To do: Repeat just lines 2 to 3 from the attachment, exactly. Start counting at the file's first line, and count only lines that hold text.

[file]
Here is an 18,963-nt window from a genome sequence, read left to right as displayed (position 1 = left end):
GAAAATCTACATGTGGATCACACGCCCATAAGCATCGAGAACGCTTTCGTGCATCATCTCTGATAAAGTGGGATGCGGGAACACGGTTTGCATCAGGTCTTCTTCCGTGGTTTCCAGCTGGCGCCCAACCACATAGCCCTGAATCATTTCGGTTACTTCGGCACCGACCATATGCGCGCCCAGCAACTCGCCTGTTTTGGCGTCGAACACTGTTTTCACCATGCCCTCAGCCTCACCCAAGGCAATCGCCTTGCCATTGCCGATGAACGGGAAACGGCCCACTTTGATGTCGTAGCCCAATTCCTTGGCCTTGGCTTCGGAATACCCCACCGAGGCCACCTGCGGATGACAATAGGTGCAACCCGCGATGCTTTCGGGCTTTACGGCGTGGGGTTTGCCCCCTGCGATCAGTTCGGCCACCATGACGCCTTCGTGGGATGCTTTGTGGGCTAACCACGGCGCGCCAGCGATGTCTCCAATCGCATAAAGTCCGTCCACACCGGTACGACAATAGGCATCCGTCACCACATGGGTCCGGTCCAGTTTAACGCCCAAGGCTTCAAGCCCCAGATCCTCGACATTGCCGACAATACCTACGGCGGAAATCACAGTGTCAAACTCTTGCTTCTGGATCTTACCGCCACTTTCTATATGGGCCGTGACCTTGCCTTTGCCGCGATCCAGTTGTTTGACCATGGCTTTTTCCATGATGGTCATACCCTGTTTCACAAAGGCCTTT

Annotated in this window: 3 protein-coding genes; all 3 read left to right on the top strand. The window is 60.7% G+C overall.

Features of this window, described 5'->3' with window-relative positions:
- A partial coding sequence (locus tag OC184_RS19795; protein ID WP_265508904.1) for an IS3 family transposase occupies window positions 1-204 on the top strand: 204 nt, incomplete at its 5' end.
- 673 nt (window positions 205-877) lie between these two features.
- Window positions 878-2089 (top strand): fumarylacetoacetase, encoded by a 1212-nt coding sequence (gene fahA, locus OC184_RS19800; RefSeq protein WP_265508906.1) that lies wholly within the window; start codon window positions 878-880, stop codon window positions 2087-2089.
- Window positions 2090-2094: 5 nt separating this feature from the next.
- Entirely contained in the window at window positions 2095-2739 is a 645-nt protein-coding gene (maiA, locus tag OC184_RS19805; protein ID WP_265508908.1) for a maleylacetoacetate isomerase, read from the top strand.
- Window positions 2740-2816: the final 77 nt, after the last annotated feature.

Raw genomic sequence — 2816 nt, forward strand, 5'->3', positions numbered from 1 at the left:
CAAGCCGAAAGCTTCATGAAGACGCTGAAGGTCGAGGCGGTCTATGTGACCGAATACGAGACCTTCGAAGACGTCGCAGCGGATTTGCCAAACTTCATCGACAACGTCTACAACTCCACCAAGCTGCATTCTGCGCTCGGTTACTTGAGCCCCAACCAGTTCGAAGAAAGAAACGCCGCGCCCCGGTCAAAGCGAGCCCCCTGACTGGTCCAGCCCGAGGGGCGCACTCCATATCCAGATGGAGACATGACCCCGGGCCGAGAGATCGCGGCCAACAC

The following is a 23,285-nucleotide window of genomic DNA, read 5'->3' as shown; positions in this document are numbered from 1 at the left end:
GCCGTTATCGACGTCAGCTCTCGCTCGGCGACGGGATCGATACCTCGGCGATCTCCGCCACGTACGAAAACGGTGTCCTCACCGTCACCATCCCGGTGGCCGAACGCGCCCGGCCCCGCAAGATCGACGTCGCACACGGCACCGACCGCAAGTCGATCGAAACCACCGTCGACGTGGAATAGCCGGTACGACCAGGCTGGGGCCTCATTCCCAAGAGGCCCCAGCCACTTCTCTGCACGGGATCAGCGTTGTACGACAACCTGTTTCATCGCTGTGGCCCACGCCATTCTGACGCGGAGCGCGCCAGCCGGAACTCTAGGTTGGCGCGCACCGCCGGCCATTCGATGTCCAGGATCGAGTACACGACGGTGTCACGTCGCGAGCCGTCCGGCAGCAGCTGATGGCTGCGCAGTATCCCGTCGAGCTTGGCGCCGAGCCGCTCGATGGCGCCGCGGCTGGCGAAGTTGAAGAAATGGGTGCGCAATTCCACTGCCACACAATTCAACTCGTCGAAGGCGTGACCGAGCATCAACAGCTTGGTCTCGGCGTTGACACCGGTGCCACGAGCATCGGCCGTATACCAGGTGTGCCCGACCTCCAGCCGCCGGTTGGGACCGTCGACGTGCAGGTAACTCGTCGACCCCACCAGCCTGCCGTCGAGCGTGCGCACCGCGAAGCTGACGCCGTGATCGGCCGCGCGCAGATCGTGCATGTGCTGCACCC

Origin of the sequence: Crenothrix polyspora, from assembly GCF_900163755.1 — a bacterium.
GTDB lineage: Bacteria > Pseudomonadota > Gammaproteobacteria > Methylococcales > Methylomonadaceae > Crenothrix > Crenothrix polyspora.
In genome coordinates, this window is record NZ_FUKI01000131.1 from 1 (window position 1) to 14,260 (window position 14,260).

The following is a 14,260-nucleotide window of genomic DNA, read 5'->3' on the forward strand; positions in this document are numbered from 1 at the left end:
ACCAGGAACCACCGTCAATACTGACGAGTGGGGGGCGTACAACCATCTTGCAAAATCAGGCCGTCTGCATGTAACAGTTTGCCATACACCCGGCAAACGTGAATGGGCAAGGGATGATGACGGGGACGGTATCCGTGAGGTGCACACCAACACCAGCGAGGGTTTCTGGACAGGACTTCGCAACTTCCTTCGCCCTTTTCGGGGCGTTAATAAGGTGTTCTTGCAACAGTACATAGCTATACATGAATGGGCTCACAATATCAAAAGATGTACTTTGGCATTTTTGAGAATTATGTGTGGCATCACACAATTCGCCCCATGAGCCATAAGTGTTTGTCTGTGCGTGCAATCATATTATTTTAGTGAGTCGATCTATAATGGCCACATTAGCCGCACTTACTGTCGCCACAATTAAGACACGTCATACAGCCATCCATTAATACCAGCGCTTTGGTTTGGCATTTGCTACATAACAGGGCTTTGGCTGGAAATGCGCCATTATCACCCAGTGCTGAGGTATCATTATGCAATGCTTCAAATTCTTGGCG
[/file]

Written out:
GAAAATCTACATGTGGATCACACGCCCATAAGCATCGAGAACGCTTTCGTGCATCATCTCTGATAAAGTGGGATGCGGGAACACGGTTTGCATCAGGTCTTCTTCCGTGGTTTCCAGCTGGCGCCCAACCACATAGCCCTGAATCATTTCGGTTACTTCGGCACCGACCATATGCGCGCCCAGCAACTCGCCTGTTTTGGCGTCGAACACTGTTTTCACCATGCCCTCAGCCTCACCCAAGGCAATCGCCTTGCCATTGCCGATGAACGGGAAACGGCCCACTTTGATGTCGTAGCCCAATTCCTTGGCCTTGGCTTCGGAATACCCCACCGAGGCCACCTGCGGATGACAATAGGTGCAACCCGCGATGCTTTCGGGCTTTACGGCGTGGGGTTTGCCCCCTGCGATCAGTTCGGCCACCATGACGCCTTCGTGGGATGCTTTGTGGGCTAACCACGGCGCGCCAGCGATGTCTCCAATCGCATAAAGTCCGTCCACACCGGTACGACAATAGGCATCCGTCACCACATGGGTCCGGTCCAGTTTAACGCCCAAGGCTTCAAGCCCCAGATCCTCGACATTGCCGACAATACCTACGGCGGAAATCACAGTGTCAAACTCTTGCTTCTGGATCTTACCGCCACTTTCTATATGGGCCGTGACCTTGCCTTTGCCGCGATCCAGTTGTTTGACCATGGCTTTTTCCATGATGGTCATACCCTGTTTCACAAAGGCCTTT

Annotated in this window: 3 protein-coding genes; all 3 read left to right on the top strand. The window is 60.7% G+C overall.